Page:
Well, the peach season wound up, coinciding nicely with the resumption of school. I'm going to miss my summer job, though Mr Joe (the orchard's owner) asked if I would come help him with various odd jobs in the orchard every now and then on Saturdays, my school schedule permitting.
I am back at school now, having moved my handful of things into my new room, which has a nice view:
This is my final year at William Carey University (a university now, having advanced in prestige I suppose over the summer); I will, Lord willing and if the creek don't rise (it's been known to do that in this part of the world) graduate with a B. A. in History come May. From there- I've no definite plans, more of a general sense of direction. I would like to learn Arabic, and anyway want to visit the Middle East and spend some time there. My primary center of interest in history lies in the medieval interaction of East and West, particularly as manifest by the interaction/collision of Eastern Christendom and the Islamic World: anything from Nestorians among the Uighurs in China to the Crusades to the Ottomans- pretty broad range.
I will eventually attend graduate school, but I'd rather take a couple of years off to travel. I particularly want to start learning Arabic, which isn't exactly an easy language. To do so I'd prefer to be in an immersive environment- I've found that such environments are much more conductive to learning a language than studying it away from the people who speak it.
In order to finance such a venture I'm thinking about doing some English-as-a-second-language teaching. If I can- and I'm quite serious- I would love to figure out a way to do farm work in a Middle Eastern or East Asian country.
My mother thinks I'm rather crazy- I probably am!- and wonders why I can't just stay in the States- preferably here in Mississippi- and get my Masters in American History or something. My father is rather more understanding- he has the adventure disease as well. He joined the National Guard years ago, and, since transfering to the Air National Guard, has traveled around the world on annual training. He's being deployed to a combat zone for the first time in May, to a base north of Baghdad, shortly before his fifty-first birthday. My mother is thrilled, of course, but I guess has managed to be reconciled, if not exactly understand, the mentality that leads people to do things like that. Before she married my dad, she had left Mississippi but a few times. My maternal grandparents have lived in the same little community all their lives, and have never had any desire to go elsewhere (it's a chore getting them to come the two hours south to our house!).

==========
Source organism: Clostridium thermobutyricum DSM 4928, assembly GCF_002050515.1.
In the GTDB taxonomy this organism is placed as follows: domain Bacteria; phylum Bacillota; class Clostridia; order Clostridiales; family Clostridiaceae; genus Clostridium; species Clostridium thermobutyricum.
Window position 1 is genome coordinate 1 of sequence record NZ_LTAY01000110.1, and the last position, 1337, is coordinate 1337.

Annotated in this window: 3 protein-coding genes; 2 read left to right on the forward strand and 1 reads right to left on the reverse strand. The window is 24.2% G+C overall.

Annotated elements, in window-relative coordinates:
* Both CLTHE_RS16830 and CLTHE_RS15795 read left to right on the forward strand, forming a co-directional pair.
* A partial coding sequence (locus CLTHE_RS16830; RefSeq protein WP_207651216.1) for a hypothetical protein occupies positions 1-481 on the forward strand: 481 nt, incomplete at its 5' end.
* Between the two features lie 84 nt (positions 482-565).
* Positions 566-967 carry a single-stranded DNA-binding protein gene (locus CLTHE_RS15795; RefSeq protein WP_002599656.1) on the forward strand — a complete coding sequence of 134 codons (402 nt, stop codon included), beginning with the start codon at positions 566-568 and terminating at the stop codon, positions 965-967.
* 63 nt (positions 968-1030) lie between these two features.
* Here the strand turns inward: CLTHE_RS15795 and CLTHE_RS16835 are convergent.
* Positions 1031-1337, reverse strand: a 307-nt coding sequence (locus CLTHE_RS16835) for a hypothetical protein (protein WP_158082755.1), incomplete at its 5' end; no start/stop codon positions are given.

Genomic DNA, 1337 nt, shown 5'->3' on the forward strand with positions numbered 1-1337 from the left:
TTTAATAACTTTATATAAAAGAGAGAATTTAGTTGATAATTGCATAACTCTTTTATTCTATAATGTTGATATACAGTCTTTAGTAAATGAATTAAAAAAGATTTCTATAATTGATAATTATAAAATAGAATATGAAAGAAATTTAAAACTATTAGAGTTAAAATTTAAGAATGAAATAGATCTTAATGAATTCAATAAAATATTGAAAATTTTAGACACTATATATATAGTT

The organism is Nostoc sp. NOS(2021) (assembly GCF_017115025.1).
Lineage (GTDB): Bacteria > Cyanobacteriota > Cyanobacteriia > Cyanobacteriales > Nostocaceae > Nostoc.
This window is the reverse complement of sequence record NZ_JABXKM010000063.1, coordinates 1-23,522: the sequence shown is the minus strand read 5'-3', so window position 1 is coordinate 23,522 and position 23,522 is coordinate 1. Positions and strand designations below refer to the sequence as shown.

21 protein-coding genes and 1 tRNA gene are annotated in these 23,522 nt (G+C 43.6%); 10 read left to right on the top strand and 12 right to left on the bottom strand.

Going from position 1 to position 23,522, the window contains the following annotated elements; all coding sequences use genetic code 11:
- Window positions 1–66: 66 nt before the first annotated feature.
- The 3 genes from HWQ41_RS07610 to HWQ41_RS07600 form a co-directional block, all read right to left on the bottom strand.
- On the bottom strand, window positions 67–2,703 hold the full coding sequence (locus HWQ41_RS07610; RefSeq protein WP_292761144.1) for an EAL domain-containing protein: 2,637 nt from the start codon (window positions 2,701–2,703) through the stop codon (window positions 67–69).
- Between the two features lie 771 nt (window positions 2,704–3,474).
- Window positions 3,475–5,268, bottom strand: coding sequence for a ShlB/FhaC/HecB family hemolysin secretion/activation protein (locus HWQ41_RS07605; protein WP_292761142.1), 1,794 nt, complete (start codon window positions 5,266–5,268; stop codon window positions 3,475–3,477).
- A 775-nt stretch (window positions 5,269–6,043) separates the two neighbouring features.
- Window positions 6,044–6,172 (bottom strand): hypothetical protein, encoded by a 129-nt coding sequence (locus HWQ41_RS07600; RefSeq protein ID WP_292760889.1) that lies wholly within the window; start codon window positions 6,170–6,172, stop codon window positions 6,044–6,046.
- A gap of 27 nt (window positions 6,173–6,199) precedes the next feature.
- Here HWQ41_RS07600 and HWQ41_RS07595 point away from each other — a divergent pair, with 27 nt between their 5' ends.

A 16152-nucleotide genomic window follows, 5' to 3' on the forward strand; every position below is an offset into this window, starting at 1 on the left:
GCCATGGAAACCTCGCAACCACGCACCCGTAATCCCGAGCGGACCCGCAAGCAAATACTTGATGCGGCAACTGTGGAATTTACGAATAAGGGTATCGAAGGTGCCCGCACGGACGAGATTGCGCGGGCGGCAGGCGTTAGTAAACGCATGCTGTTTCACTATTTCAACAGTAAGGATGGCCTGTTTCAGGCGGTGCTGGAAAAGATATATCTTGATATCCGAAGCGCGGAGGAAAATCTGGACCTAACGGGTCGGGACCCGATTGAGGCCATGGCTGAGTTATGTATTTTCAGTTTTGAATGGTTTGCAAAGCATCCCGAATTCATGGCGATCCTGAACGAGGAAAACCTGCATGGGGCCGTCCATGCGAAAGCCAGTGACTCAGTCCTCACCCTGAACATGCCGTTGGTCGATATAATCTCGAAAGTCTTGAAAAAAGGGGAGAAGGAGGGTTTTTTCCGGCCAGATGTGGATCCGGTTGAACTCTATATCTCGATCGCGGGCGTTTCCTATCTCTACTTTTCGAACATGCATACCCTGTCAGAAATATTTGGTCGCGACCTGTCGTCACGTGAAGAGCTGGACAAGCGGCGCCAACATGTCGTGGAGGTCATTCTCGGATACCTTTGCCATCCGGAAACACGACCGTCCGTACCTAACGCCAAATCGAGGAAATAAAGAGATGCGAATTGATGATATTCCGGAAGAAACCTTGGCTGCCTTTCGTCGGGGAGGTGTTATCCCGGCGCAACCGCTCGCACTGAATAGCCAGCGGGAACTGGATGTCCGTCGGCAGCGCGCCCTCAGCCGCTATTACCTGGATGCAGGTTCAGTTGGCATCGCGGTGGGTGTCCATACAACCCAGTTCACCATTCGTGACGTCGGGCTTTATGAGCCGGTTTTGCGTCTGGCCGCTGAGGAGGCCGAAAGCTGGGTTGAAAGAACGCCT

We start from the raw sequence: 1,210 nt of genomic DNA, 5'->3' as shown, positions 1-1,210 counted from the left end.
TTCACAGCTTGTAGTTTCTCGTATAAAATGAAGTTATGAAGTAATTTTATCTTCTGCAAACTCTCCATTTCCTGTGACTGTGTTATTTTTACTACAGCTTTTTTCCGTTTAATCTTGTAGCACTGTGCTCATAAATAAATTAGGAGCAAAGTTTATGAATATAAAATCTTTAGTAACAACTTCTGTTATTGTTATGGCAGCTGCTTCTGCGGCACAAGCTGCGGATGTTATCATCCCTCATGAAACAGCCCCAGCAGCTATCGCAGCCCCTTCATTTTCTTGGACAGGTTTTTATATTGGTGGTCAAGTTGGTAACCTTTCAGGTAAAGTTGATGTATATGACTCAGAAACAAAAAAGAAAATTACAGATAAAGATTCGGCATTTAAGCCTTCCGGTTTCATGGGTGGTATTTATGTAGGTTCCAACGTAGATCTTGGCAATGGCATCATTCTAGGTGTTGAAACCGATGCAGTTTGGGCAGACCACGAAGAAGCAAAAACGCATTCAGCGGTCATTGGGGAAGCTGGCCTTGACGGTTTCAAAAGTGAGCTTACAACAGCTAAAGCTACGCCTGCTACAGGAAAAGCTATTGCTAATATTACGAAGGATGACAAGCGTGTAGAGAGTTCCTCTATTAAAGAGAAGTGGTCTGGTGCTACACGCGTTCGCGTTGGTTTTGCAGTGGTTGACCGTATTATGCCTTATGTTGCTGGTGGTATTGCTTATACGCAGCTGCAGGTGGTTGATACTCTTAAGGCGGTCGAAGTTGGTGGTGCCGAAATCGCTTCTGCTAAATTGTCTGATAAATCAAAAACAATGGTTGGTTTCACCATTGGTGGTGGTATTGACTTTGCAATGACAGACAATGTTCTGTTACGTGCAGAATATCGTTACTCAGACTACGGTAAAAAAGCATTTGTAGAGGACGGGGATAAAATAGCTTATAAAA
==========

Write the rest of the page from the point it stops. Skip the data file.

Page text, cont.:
Yet my uncle, my mom's brother, has the adventure disease: joined the Army, went into Military Intelligence, ran around Somalia and other fun places getting shot at, jumped out of airplanes, all that. This duality between the desire to stay at home, avoid adventure and such, and those of us who are happiest on an airplane off to another country or dodging bullets, seems to run right through my family on both sides. I don't know which side is 'better'; I feel longings in both ways. Part of me wants to stay in Mississippi, inherit my grandpa's farm, and raise corn and cattle and watch the sun set over the bottomlands. The other half of me dreams of sunrises over the Andes and the Atlas Mountains, wants to ride the steppes of Central Asia, and so on.
Well, anyway, enough personal introspection. We'll see what works out. I've found that life rarely goes according to plan; so I've tried to stop making so many...